If you want to be a compound coach, do you need a bow press or at least need to know how to use one? I think the answers are “yes” and “yes.” Compound bows were invented before the bow press. In those early days (the 1970s and 80s), it was the practice that to work on a compound bow, you slacked the string and cables or even dismantled it by backing out the limb bolts. This was a clumsy process which could be dangerous and, for one, screwed up any chance of finding your previous bow setup and tune accurately.
For those of you not in the know, compound bows use mechanical advantage to bend very stiff limbs, very short distances. In those early days, again, there were even kits to convert recurve bows into compounds: they involved cutting off the recurve sections and bolting on wheel hangers, etc. These bows, even without their springy limb tips were invariably weaker than purpose made compound bows, which used much heavier limbs (over 100 pounds of deflection force at a minimum).
Technicians in shops and manufacturers responsible for assembly, repair, and adjustment of these bows quickly realized the need for a device such as a bow press and voila!
The photo shows a couple of common modern designs, the yellow one was designed for older bows, the other for more modern bows. The yellow one worked until the past decade or so. The bow was placed so that the limbs rested on the outer rubber rollers, which were adjustable to make a correct gap between them. Then a winch pulled the riser, which was hanging below, downward, causing the limb tips to bend closer to one another, slackening the string and cables (see photo at bottom). The original presses were more like the yellow one, but they involved a single center pull (at the pivot point of the bow). It only took a few dozen bent or cracked risers (they were wood or cast, not forged, aluminum then) to suggest the improvement of having a double pull (note the two central rubber wheels on the yellow press), this perfecting the design.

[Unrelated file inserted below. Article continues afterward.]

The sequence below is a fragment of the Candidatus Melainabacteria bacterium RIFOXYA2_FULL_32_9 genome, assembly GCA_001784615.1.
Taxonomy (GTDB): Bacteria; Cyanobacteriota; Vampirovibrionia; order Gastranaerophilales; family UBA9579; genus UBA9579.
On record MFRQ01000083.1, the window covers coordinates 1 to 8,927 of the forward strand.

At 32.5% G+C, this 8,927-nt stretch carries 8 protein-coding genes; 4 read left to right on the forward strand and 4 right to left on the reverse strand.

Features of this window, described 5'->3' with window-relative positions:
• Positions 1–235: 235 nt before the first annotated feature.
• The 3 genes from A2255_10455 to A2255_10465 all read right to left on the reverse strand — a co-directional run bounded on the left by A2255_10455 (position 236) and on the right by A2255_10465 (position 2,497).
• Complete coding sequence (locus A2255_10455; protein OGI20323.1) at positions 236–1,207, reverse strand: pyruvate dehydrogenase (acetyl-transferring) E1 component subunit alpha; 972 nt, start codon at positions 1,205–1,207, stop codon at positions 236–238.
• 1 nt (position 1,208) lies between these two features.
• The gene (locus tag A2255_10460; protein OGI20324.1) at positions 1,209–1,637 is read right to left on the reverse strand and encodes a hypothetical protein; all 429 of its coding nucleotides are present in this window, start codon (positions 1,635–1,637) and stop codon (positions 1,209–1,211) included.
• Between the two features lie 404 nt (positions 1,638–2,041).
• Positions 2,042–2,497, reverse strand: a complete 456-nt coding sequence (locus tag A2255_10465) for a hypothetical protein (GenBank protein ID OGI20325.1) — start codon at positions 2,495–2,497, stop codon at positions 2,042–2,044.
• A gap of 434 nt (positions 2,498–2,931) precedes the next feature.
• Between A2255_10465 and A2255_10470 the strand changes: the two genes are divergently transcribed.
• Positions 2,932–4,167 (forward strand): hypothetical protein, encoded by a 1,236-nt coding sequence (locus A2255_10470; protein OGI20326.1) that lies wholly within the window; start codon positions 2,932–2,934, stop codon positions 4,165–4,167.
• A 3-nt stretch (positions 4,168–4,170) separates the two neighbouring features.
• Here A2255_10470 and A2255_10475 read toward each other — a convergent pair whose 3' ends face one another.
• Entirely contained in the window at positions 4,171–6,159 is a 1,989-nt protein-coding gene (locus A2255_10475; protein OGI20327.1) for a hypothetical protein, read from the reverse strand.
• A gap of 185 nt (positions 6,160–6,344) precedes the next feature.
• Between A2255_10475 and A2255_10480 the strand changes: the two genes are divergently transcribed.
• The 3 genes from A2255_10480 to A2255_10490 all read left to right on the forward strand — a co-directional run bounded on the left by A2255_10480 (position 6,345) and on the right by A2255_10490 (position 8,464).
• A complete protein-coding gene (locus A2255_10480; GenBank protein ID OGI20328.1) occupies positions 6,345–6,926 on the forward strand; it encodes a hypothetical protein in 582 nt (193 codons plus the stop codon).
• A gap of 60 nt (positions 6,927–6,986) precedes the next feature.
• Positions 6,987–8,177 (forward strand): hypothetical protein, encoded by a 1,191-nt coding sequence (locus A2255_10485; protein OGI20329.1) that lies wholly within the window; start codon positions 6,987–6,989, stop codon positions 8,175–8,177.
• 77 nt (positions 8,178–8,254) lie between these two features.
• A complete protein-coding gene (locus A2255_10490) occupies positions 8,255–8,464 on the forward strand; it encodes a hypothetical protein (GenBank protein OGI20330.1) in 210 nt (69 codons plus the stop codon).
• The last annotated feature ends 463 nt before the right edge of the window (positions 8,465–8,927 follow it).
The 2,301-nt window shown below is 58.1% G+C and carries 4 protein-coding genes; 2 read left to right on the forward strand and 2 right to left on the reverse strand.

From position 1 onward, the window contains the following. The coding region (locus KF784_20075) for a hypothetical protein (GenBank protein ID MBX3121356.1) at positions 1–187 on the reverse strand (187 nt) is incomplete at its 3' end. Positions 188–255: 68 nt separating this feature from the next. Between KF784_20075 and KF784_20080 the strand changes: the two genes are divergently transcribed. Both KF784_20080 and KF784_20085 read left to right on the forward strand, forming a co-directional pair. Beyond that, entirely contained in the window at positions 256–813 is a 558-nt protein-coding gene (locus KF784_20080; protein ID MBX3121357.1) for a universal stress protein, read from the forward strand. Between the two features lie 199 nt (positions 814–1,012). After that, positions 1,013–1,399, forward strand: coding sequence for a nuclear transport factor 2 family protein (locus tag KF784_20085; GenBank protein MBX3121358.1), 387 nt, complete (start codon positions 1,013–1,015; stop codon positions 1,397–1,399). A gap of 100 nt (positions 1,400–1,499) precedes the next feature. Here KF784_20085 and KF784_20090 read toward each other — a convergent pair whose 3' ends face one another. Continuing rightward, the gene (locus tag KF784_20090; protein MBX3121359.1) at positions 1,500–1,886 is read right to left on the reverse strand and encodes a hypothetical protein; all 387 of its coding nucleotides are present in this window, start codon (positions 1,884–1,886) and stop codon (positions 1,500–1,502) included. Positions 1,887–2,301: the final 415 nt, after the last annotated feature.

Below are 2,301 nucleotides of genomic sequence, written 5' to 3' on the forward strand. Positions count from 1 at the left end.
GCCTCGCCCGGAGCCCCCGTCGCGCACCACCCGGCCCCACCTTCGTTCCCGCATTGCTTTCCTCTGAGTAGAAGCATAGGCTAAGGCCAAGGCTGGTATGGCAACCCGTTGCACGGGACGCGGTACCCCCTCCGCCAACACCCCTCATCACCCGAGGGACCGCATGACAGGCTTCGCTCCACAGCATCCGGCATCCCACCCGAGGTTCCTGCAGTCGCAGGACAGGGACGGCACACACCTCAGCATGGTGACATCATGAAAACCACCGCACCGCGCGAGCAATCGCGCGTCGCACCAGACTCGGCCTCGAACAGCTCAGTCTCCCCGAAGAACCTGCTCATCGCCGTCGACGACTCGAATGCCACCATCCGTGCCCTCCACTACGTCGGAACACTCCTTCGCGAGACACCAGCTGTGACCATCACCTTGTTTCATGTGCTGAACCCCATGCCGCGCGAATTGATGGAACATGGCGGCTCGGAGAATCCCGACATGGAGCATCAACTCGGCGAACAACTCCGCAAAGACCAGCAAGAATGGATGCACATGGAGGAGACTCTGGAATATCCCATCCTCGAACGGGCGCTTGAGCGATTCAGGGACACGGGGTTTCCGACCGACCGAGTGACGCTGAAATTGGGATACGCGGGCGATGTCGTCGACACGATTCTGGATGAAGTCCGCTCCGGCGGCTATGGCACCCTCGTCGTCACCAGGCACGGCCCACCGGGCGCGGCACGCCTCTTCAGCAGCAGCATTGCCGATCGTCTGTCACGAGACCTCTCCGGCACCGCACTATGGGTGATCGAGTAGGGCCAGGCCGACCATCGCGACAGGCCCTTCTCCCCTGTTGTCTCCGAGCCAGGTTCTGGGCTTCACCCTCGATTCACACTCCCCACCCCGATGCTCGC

That design lasted until compound bow’s evolved toward what are called “parallel limb” designs. These bows have limbs that are parallel to one another or even past that point. The original design of bow press no longer worked because the limbs didn’t stick out far enough to get bent; the bow just pulled through the outside rollers!
The other bow press has “fingers” that approach the limb tips on both sides of the eccentric on both ends of the bow (see detail left). Then a screw drive (powered or manual) brings those two ends of the bow closer together, getting the job done. This new type of press will work on newer and older style bows as long as the bow is short enough to fit between the fingers! In the early days of compound bows, the bows weren’t short like they are now. Instead of 30˝-38˝ axle-to-axle bows as are currently in vogue, they had 48˝, even up to 54˝, axle-to-axle bows. Modern bow press manufacturers are unlikely to make their presses accommodating of these very long compounds as so few still exist.
Danger! Danger, Will Robinson!
Using a bow press is inherently dangerous, so be sure to get a seasoned veteran of their use show you how to use one. The forces involved are great (hundreds of pounds of force) and, trust me, if you make a big mistake, changing your underwear will be the least of your worries.